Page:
—Spencer Lloyd, choir teacher
Five Indiana schools will be under new management this fall after a rocky year in transition. It’s the first time the state has used Public Law 221 to take control of failing schools, so when the Department of Education announced it would intervene, no one knew quite what the process would look like.
Spencer Lloyd, the choir teacher at Manual High School, describes what happened last year as “tumultuous.” He’s one of only a handful of Indianapolis Public School teachers now employed by turnaround operator Charter Schools USA. Sitting in his office, he ticks the others off on his fingers.
“So myself, the band director and the art teacher, we all are returners,” says Lloyd. “And then I know there is an English teacher … and there might only be five of us or so.”
Down the hall, a group of new teachers are in Lloyd’s choir room, receiving training on an online system to share lesson plans. Many of them will teach for first time next year.Lloyd is a young teacher, too, but he’s accomplished a lot in just four years, from packing an auditorium with 3,000 community members for a Christmas concert and taking students to perform at Carnegie Hall. So leaving the program he’d built wasn’t an option.
Teachers who wanted to stay at the three schools CSUSA is operating had to reapply for their jobs. Others found employment elsewhere with IPS.
“IPS still needs outstanding teachers,” Lloyd says. “There are still outstanding teachers in IPS. Many of them.”
In May, IPS announced it would lay off almost 100 teachers due to budget cuts necessitated by a loss of state funding from the four takeover schools.
Principal Says Turning Around High Schools Will Be Harder
CSUSA has a four-year contract with the state but has said improving these schools — Manual, Emma Donnan Middle School and T.C. Howe Community High School — might take even longer. Still, new teachers are optimistic as they report for faculty training.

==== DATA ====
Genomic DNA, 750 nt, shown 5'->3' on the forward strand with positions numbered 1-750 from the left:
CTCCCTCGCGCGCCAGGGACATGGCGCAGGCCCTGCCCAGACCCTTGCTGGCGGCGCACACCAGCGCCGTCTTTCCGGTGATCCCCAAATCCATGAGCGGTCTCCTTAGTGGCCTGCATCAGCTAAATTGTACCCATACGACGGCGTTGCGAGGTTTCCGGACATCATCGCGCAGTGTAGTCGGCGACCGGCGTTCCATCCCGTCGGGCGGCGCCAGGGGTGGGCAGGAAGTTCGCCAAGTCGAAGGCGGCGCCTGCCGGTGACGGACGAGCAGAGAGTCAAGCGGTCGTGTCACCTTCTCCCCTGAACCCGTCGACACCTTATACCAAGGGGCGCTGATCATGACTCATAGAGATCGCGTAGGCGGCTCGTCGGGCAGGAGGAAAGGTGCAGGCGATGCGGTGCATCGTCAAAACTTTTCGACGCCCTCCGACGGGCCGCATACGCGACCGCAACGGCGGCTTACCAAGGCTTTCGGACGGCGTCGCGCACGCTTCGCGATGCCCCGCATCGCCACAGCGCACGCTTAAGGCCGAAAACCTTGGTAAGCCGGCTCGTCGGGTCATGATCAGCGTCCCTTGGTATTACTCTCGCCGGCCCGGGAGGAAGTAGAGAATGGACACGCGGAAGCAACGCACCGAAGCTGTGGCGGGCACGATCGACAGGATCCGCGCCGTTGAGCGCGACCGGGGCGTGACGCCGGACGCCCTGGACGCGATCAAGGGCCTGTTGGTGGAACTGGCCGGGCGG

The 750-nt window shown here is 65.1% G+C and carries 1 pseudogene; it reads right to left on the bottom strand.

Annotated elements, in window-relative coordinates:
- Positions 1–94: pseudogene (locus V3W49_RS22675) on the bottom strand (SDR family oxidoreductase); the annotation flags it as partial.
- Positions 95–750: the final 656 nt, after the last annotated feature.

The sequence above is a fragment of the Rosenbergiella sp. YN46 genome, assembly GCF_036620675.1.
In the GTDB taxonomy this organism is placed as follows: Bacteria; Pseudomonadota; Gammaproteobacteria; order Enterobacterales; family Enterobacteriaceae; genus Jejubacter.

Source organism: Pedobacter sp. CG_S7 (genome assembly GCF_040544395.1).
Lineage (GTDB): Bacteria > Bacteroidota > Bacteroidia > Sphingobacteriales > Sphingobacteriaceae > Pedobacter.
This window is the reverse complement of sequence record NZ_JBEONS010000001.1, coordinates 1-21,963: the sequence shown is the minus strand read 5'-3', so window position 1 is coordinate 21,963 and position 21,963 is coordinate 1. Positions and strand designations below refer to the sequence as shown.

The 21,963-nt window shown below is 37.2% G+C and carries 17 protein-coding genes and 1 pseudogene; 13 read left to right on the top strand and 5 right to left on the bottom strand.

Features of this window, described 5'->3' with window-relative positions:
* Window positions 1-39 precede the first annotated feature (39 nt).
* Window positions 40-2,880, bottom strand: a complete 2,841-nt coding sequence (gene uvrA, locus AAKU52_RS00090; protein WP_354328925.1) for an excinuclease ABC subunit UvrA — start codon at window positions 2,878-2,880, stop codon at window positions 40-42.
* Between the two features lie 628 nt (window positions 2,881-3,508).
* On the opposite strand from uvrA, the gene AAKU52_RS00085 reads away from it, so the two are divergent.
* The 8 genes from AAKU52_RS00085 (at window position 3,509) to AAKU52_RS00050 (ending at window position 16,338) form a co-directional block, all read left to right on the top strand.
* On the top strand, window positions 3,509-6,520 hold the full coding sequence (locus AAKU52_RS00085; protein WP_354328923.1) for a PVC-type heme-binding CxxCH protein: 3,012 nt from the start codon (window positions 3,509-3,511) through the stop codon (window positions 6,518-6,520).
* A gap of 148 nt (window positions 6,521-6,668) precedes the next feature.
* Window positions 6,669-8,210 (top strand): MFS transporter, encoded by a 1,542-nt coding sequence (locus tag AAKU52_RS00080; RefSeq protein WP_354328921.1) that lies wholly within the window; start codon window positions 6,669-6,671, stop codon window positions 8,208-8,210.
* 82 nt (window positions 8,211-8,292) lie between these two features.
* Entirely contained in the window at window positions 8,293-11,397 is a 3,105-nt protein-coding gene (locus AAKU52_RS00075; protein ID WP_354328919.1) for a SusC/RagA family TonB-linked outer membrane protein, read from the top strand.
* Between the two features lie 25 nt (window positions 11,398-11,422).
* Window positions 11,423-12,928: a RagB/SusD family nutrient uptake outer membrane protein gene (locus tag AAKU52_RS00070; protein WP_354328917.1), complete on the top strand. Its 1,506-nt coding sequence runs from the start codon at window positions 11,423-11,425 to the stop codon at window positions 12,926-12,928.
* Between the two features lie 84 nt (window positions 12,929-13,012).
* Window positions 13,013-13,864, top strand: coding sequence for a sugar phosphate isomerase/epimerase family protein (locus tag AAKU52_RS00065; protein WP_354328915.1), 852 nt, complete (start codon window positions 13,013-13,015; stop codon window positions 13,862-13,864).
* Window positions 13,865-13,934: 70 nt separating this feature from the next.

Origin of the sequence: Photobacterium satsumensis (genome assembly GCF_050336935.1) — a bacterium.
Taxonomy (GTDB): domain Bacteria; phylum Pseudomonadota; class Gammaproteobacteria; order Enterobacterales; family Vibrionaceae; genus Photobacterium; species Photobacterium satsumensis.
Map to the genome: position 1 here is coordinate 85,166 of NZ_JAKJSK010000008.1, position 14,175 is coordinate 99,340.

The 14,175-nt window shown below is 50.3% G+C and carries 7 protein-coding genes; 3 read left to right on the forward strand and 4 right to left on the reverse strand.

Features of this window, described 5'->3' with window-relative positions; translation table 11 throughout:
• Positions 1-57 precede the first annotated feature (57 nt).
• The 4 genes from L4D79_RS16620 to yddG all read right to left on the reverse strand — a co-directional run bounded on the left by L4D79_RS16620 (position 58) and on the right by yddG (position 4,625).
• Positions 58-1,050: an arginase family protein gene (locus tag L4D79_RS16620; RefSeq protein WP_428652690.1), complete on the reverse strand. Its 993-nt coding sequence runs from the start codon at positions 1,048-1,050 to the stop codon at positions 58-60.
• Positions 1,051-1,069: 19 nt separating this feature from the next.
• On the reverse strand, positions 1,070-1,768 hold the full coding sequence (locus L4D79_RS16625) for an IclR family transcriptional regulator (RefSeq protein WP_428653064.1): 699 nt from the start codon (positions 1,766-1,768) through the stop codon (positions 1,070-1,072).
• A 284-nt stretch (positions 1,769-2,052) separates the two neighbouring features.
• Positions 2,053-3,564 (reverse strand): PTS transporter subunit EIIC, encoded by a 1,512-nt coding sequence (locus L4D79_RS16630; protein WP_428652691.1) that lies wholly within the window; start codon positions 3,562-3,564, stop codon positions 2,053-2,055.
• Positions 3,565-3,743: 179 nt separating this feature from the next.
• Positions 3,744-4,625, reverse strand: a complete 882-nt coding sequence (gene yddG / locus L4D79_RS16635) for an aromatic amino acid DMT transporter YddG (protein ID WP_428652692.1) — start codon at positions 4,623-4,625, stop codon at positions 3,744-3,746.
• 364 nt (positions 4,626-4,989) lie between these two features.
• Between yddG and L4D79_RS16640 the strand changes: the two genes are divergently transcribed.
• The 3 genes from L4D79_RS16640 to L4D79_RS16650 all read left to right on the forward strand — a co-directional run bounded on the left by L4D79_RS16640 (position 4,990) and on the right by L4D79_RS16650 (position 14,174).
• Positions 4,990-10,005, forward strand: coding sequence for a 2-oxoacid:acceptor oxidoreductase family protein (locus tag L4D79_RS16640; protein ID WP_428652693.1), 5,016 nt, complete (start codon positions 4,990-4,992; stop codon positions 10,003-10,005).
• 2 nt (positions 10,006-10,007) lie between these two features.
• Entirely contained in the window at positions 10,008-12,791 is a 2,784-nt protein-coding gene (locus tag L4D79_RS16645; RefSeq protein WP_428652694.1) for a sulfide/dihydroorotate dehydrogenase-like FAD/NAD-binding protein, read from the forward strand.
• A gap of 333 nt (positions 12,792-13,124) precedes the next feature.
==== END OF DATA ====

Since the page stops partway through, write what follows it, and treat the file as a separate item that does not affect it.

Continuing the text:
Most school districts don’t offer three full weeks of professional development. On a recent Thursday, CSUSA employees explained how to reverse engineer lesson plans from the Indiana standards students are expected to master.
As teachers work with their departments to design curriculum, Manual Principal Byron Ernest passes through the lunchroom giving a tour to a prospective teacher. Even though school starts August 6, CSUSA is still hiring and students are still enrolling.
“I probably give four to five tours a day through the school of parents and families who will show up,” says Ernest. “And as I’ve always said, it’s not about seeing the facilities it’s the conversation you have while doing it.”
Ernest is new to CSUSA. Before, he taught in Lebanon and had never been a principal before. But he says he’s a big believer in school choice — and for him, the time had come to “walk the talk.”
—Byron Ernest, Manual Principal
Manual is a good fit for Ernest, a former agricultural sciences teacher. The school already has a strong program, and Ernest says students need more classes where they can see how what they’re learning connects to their life outside of school. He says CSUSA’s approach is all about personalization, from crafting individual education plans to issuing narrative report cards that explain why students received the grades they did. But mostly, he says it will take time to see results.
“We know as students get older, that gap widens and is a lot tougher to get made up,” Ernest says.
Turnaround Operators Call Competition With IPS ‘Healthy’
Counselors have started building student schedules, but it’s hard to get anyone at the for-profit CSUSA to pin down just how many students have enrolled in the three schools the company will operate.
It’s been a contentious battle because money is flowing into the schools based on last year’s enrollment numbers. That leaves the turnaround operators with a windfall and IPS, where many of the students have gone, with a deficit.
At a community picnic last week, CEO Jon Hage told StateImpact enrollment figures continued “to move all over the place” as CSUSA worked to recruit as yet undecided students from IPS.
“I think it’s OK to have some competition for kids to the extend we’re all trying to create better schools,” Hage said.
Principal Ernest puts it this way: “Students do have a choice.”
In February, about 40 percent of students chose to stay with IPS. Now the choir teacher, Lloyd, says he’s waiting to see how many of the students he stayed to teach show up on the first day of school.